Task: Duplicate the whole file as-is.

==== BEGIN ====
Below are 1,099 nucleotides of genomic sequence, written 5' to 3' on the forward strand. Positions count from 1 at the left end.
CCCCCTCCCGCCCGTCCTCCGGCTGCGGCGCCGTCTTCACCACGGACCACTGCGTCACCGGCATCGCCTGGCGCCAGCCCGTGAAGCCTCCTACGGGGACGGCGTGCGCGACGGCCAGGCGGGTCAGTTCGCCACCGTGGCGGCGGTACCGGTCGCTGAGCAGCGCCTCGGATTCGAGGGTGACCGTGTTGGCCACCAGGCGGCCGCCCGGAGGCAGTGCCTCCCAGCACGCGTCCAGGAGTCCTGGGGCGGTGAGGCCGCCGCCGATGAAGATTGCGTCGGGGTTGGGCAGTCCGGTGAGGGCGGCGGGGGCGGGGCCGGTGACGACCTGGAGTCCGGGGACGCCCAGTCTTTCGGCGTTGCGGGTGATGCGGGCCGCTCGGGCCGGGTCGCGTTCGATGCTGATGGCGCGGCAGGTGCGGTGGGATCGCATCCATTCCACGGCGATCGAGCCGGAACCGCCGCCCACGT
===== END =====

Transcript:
Below are 1,099 nucleotides of genomic sequence, written 5' to 3' on the forward strand. Positions count from 1 at the left end.
CCCCCTCCCGCCCGTCCTCCGGCTGCGGCGCCGTCTTCACCACGGACCACTGCGTCACCGGCATCGCCTGGCGCCAGCCCGTGAAGCCTCCTACGGGGACGGCGTGCGCGACGGCCAGGCGGGTCAGTTCGCCACCGTGGCGGCGGTACCGGTCGCTGAGCAGCGCCTCGGATTCGAGGGTGACCGTGTTGGCCACCAGGCGGCCGCCCGGAGGCAGTGCCTCCCAGCACGCGTCCAGGAGTCCTGGGGCGGTGAGGCCGCCGCCGATGAAGATTGCGTCGGGGTTGGGCAGTCCGGTGAGGGCGGCGGGGGCGGGGCCGGTGACGACCTGGAGTCCGGGGACGCCCAGTCTTTCGGCGTTGCGGGTGATGCGGGCCGCTCGGGCCGGGTCGCGTTCGATGCTGATGGCGCGGCAGGTGCGGTGGGATCGCATCCATTCCACGGCGATCGAGCCGGAACCGCCGCCCACGT